Fast-moving Typhoon Kalmaegi blows out of Philippines, moves toward southern China

We also have more stories about:
(click the phrases to see a list)




Photo Gallery:

Click to view (8 Photos)

MANILA, Philippines — A fast-moving typhoon blew out of the northern Philippines on Monday, leaving at least two people dead and setting off floods and landslides. Eight other people died when big waves and strong winds from the storm sank a stalled ferry over the weekend.

The government weather bureau said Typhoon Kalmaegi was over the South China Sea on Monday afternoon, about 488 kilometers (303 miles) west of northern Laoag city and moving northwest toward southern China at 30 kilometers per hour (19 miles per hour). The storm, which slammed into land Sunday, had sustained winds of 130 kph (80 mph) and gusts of 150 kph (93 mph).

It is expected to make landfall in southern China around midday Tuesday.

A baby was pinned to death when a huge tree fell on a house in the Philippines' Cagayan province late Sunday, while a landslide killed a construction worker in a tent in Nueva Vizcaya province as fierce winds and rain pounded the northern region, officials said.

Before hitting land, the typhoon whipped up big waves that sank a stalled ferry off Southern Leyte province in the central Philippines late Saturday.

Rescuers plucked 110 survivors from the rough waters and recovered eight bodies after the ferry sank. At least one person remains missing, said government spokeswoman Annette Villaces of Surigao city, where the survivors and bodies were taken.

Schools in five regions, including metropolitan Manila, were suspended Monday and dozens of flights were canceled. Hundreds of ship passengers were stranded in ports.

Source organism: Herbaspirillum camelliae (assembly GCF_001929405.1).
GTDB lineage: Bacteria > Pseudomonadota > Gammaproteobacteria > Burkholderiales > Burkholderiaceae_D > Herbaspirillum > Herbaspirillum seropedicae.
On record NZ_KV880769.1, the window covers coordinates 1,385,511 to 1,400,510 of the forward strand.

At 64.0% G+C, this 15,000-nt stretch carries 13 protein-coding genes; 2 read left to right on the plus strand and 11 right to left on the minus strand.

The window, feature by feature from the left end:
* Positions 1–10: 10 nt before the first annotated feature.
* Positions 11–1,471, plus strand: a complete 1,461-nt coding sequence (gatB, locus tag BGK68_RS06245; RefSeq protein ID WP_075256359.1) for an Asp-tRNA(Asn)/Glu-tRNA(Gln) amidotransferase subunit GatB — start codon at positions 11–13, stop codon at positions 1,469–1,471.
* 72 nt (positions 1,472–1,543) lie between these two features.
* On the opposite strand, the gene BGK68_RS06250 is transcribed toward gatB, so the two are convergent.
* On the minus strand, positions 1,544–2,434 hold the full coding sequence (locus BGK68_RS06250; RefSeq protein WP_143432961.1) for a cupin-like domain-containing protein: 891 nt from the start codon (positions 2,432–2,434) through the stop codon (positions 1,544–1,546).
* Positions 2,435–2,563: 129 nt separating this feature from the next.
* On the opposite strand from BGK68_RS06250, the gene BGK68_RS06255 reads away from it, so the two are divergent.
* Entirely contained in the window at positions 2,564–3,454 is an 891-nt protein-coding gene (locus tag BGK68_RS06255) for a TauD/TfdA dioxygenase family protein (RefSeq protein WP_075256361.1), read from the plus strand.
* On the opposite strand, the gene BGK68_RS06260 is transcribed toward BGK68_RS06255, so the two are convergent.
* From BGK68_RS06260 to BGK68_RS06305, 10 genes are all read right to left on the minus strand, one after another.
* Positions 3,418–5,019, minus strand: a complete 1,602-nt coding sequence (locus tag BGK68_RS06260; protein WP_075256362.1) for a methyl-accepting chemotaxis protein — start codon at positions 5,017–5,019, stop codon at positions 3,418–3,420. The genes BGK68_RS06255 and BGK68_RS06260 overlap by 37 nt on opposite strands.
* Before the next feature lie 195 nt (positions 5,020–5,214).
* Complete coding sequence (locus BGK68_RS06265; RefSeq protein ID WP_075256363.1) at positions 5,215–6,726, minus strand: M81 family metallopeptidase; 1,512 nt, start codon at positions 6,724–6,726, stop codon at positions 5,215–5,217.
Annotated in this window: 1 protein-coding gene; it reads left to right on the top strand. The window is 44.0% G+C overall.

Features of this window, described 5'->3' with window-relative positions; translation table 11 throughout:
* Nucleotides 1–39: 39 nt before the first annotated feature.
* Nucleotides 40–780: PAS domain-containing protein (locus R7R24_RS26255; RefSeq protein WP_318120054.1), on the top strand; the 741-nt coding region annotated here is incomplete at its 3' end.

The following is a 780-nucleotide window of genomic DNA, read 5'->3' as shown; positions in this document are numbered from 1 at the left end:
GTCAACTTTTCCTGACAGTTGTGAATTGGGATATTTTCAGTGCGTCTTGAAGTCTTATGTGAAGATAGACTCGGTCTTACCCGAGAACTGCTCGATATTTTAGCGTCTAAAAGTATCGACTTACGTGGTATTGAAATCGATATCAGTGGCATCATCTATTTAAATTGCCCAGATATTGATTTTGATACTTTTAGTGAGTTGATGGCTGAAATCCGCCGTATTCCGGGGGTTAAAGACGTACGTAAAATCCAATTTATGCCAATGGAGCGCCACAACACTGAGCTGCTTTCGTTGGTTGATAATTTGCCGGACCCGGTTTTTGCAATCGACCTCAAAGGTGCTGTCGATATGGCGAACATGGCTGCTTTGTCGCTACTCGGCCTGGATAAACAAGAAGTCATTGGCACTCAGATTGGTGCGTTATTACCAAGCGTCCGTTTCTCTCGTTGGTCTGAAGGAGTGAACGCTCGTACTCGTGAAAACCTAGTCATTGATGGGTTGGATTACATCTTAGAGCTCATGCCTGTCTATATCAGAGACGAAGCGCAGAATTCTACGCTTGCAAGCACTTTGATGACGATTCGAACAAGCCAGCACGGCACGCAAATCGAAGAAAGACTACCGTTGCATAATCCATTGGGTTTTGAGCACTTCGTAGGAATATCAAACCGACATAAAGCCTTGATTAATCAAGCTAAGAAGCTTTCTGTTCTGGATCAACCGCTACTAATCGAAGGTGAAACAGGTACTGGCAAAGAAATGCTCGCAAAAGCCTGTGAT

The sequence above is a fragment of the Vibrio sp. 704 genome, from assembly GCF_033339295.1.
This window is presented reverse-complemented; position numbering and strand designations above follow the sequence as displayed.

Some 7,800 residents were moved to evacuation centers at the height of the typhoon, but many returned home after the weather cleared.

Typhoon Kalmaegi, the Korean word for seagull, slammed into the boundary of northeastern Cagayan and Isabela provinces and scythed across Luzon island without causing major damage, officials said. Several provinces, however, lost power.

Alexander Pama, who heads the government's disaster mitigation agency, said constant warnings and pre-emptive steps by officials prevented a large number of casualties.

Residents in at least nine northern provinces, which have been drenched by days of rains, were earlier warned to take precautions and stay away from already soggy mountainsides and swollen rivers.

Kalmaegi was the 12th weather disturbance to batter the Philippines this year. The calamity-prone archipelago is lashed by about 20 storms each year.

All content copyright ©2014 Daily Reporter, a division of Home News Enterprises unless otherwise noted.
All rights reserved. Click here to read our privacy policy.
Daily Reporter • 22 W. New Road • Greenfield, IN 46140 • (317) 462-5528